Augustin-Louis, Baron Cauchy (1789-1857) was the pre-eminent French mathematician of the nineteenth century. He began his career as a military engineer during the Napoleonic Wars, but even then was publishing significant mathematical papers, and was persuaded by Lagrange and Laplace to devote himself entirely to mathematics. His greatest contributions are considered to be the Cours d'analyse de l'Ecole Royale Polytechnique (1821), Resume des lecons sur le calcul infinitesimal (1823) and Lecons sur les applications du calcul infinitesimal ... la geometrie (1826-8), and his pioneering work encompassed a huge range of topics, most significantly real analysis, the theory of functions of a complex variable, and theoretical mechanics. Twenty-six volumes of his collected papers were published between 1882 and 1958. The first series (volumes 1-12) consists of papers published by the Academie des Sciences de l'Institut de France; the second series (volumes 13-26) of papers published elsewhere.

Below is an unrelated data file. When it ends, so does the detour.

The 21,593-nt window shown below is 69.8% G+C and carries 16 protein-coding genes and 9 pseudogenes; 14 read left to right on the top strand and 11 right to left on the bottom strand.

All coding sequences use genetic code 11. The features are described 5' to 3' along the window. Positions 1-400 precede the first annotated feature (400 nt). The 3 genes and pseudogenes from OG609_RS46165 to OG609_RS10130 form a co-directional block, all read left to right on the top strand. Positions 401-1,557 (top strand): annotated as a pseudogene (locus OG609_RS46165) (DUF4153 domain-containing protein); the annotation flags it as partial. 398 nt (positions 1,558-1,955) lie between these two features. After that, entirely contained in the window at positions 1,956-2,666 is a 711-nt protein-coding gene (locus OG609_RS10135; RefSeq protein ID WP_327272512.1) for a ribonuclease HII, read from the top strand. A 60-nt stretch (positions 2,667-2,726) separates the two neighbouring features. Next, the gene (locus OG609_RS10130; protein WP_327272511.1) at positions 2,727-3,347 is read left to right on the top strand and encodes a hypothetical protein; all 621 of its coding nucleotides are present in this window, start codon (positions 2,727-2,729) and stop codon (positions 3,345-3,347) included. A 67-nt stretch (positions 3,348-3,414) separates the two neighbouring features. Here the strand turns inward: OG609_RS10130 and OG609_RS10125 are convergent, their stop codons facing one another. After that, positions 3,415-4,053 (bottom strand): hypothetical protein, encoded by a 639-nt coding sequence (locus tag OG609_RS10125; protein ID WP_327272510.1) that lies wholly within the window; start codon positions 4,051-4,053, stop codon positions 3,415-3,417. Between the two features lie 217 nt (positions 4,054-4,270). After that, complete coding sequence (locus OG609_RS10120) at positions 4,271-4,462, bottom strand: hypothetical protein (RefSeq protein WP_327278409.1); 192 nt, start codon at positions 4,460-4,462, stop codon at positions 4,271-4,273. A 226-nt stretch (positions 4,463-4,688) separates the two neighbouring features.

1. Memoires extraits du 'Journal de Mathematiques pures et appliquees'; 2. Memoires extraits du 'Bulletin de Ferussac'; 3. Memoires extraits du 'Bulletin de la Societe Philomatique'; 4. Memoires extraits des 'Annales de Mathematiques'; 5. Memoires extraits de la 'Correspondance sur l'Ecole Polytechnique'; Table des matieres du tome deuxieme de la seconde serie.